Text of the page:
Data sharing

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A. Background & Definitions

Open Science: From the development to the dissemination of knowledge, ‘Open Science’ (OS) aims to make scientific research, data and their dissemination available to any interested person, from professionals to citizens - with the ultimate goal to make it easier to publish and communicate scientific knowledge. OS fosters sharing and collaboration, introducing a systemic change to the way scientific research is done.

Publication bias: Studies with neutral and null results are more likely to end up in the file drawer than studies with statistically significant findings. This phenomenon (defined as “publication bias”) leaves scientists, funding agencies and clinicians with a distorted view of the scientific evidence, which can lead to poor decisions about what research directions are most promising and should be funded or what medical treatments should be recommended to patients.

Preregistration: A time-stamped, read-only version of the study protocol and data analysis plan created before the study (see 2.1.11 Preregistration).

B. Guidance & Expectations

Open Science:

  • Open Data: It is advisable to make data underlying reported results openly available - to the greatest extent permissible by legal and ethical constraints.
  • Open Materials: It is advisable to make research materials or analytical code available for others to use and reuse.
  • TOP Guidelines: Open Science can be improved by increasing transparency of the research process and products. Here, the Transparency and Openness Promotion (TOP) Guidelines provide guidance on how to enhance transparency in the science that journals publish: 8 standards within the TOP guidelines move scientific communication toward greater openness. Moreover, the guidelines are sensitive to openness barriers by articulating a process for exceptions to sharing because of ethical issues, intellectual property concerns, or availability of necessary resources.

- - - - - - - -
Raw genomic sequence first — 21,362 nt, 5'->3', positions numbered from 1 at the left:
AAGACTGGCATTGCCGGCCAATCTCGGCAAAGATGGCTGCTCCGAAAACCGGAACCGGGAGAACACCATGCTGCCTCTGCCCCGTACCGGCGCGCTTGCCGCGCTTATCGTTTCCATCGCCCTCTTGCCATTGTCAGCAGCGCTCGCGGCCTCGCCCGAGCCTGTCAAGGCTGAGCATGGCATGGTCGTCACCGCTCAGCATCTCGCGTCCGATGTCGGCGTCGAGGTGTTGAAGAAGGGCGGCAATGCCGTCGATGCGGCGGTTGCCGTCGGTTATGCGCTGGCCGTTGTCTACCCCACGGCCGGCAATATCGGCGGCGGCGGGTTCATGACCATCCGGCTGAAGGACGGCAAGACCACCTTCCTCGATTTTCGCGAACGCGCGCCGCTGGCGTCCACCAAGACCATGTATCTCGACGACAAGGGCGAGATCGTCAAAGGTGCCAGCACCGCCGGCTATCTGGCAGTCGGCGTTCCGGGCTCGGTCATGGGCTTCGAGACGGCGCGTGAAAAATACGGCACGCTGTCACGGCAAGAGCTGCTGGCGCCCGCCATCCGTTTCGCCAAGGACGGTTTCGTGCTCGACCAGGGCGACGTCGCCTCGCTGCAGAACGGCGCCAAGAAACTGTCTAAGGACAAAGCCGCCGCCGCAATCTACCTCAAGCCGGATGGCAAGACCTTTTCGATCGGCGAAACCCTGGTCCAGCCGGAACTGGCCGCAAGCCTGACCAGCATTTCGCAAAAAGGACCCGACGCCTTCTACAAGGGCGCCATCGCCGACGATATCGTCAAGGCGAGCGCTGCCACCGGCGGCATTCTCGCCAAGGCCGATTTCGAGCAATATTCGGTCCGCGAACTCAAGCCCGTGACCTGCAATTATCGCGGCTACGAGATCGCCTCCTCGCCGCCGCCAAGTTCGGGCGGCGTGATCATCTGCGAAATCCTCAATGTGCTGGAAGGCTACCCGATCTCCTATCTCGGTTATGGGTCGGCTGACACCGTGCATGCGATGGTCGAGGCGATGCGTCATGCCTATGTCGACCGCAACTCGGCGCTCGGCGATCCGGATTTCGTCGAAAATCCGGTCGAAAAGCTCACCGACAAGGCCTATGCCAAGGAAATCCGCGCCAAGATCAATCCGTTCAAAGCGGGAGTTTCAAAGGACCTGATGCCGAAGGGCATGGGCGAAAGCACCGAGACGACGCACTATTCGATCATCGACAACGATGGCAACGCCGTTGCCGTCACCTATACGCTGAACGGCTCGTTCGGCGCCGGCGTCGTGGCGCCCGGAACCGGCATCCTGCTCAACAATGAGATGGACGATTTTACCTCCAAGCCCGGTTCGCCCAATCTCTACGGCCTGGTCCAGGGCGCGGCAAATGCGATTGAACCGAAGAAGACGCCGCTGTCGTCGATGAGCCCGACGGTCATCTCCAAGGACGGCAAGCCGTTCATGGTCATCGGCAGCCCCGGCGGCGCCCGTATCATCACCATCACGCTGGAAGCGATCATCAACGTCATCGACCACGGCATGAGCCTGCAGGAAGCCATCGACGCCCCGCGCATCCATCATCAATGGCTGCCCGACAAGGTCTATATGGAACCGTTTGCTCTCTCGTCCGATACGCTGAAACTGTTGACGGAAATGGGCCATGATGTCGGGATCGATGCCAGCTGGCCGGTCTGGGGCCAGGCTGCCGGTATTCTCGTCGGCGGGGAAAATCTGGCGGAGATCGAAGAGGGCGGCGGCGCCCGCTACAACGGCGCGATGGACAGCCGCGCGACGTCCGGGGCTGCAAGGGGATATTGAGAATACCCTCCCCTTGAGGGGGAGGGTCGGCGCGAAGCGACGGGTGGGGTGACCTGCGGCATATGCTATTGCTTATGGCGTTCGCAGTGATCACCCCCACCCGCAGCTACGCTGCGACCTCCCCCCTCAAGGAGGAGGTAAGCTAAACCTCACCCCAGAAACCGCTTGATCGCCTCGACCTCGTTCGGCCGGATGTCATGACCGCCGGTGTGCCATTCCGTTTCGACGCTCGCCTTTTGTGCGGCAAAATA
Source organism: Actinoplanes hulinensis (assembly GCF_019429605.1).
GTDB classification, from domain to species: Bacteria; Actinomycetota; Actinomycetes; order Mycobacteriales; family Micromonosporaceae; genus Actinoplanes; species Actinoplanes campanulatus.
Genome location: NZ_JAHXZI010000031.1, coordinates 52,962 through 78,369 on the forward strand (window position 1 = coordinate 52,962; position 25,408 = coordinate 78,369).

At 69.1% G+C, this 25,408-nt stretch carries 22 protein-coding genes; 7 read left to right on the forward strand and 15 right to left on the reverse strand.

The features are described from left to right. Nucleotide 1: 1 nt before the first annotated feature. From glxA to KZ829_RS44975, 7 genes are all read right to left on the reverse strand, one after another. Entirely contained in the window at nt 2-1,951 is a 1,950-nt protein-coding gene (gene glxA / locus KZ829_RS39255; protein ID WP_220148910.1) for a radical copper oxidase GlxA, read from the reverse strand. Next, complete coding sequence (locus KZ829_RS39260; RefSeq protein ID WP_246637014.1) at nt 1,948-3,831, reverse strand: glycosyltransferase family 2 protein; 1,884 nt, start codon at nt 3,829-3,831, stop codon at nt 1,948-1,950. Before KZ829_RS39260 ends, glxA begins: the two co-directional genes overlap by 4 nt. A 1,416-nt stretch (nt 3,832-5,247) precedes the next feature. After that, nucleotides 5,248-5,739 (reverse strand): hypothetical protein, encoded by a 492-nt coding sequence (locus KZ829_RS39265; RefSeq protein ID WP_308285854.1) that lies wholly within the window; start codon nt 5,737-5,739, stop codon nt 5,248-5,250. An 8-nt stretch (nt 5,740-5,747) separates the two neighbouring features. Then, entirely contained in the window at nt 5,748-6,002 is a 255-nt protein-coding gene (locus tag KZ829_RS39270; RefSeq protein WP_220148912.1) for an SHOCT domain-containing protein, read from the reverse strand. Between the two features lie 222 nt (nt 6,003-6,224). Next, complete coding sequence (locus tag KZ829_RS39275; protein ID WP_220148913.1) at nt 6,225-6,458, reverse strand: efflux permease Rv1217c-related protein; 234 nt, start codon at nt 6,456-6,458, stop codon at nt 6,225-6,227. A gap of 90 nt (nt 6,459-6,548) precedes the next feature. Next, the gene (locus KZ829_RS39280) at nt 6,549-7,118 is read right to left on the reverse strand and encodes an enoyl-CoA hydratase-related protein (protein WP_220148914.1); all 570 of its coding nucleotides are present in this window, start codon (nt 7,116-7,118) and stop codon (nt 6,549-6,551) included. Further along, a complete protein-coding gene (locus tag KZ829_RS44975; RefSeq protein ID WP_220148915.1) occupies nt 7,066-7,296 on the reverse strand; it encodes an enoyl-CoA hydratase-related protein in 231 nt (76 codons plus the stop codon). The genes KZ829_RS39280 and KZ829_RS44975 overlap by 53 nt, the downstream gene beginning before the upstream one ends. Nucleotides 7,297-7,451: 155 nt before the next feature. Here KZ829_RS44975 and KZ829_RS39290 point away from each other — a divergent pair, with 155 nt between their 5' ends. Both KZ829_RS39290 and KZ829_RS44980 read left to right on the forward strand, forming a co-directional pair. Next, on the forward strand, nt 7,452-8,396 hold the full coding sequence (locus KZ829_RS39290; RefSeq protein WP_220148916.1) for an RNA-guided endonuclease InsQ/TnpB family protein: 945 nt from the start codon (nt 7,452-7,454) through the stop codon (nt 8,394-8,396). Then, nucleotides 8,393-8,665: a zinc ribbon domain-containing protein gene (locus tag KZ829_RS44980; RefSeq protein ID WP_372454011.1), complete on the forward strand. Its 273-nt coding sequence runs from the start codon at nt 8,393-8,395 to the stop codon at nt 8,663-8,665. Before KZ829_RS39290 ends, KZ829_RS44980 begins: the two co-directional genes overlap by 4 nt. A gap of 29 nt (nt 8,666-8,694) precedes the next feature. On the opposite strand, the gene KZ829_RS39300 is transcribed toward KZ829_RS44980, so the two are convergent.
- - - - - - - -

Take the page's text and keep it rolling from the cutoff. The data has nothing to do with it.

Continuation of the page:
Multi-partner projects:

  • For each multi-partner project, especially for Academia-Industry-collaborations, it should be agreed on - before project start - which data sets can be published and when: A dedicated plan already in place before/when creating the data can be helpful here.
  • For Academia-Industry collaborations and to provide PhD students with the possibility to defend and publish their PhD thesis, it is recommended that the academic institution establishes conditions so that students are able to at least submit and defend their PhD theses under certain secrecy conditions.
  • For provide a perspective for early career researchers at the beginning of a collaboration project, it is recommended to agree and checked which data from the project are non-IP relevant and can be published and/or uploaded to data repositories (ideally within an acceptable embargo timeframe).
  • Consider generating a ‘shadow publication’ including IP-relevant data sets and uploading to the private, non-public areas of repositories like the OSF. Later, after e.g. relevant patents are granted, the publication can be submitted in no time simply by pushing a button.

C. Resources

  • fiddle: a tool to combat publication bias by getting research out of the file drawer and into the scientific community [1]
  • Data repositories, for example the Open Science Framework [2]
  • TOP Guidelines [3]

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